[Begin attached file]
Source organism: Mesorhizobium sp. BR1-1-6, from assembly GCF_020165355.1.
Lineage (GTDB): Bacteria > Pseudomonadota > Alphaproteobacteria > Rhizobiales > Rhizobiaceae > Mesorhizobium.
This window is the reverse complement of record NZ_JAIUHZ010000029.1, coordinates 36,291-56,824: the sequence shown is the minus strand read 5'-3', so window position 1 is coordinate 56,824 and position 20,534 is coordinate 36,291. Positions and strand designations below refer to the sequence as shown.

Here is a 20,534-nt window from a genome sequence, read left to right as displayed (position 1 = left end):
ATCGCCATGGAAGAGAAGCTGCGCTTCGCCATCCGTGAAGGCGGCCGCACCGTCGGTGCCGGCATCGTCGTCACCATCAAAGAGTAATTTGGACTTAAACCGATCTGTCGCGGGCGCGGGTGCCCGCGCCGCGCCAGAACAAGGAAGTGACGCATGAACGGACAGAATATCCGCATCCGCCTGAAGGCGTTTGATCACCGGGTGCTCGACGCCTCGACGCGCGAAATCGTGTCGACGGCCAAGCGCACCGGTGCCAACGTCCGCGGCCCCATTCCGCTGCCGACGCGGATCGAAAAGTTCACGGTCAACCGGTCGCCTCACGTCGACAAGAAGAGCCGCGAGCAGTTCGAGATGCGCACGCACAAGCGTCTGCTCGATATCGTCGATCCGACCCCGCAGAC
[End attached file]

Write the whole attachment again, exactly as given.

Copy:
Source organism: Mesorhizobium sp. BR1-1-6, from assembly GCF_020165355.1.
Lineage (GTDB): Bacteria > Pseudomonadota > Alphaproteobacteria > Rhizobiales > Rhizobiaceae > Mesorhizobium.
This window is the reverse complement of record NZ_JAIUHZ010000029.1, coordinates 36,291-56,824: the sequence shown is the minus strand read 5'-3', so window position 1 is coordinate 56,824 and position 20,534 is coordinate 36,291. Positions and strand designations below refer to the sequence as shown.

Here is a 20,534-nt window from a genome sequence, read left to right as displayed (position 1 = left end):
ATCGCCATGGAAGAGAAGCTGCGCTTCGCCATCCGTGAAGGCGGCCGCACCGTCGGTGCCGGCATCGTCGTCACCATCAAAGAGTAATTTGGACTTAAACCGATCTGTCGCGGGCGCGGGTGCCCGCGCCGCGCCAGAACAAGGAAGTGACGCATGAACGGACAGAATATCCGCATCCGCCTGAAGGCGTTTGATCACCGGGTGCTCGACGCCTCGACGCGCGAAATCGTGTCGACGGCCAAGCGCACCGGTGCCAACGTCCGCGGCCCCATTCCGCTGCCGACGCGGATCGAAAAGTTCACGGTCAACCGGTCGCCTCACGTCGACAAGAAGAGCCGCGAGCAGTTCGAGATGCGCACGCACAAGCGTCTGCTCGATATCGTCGATCCGACCCCGCAGAC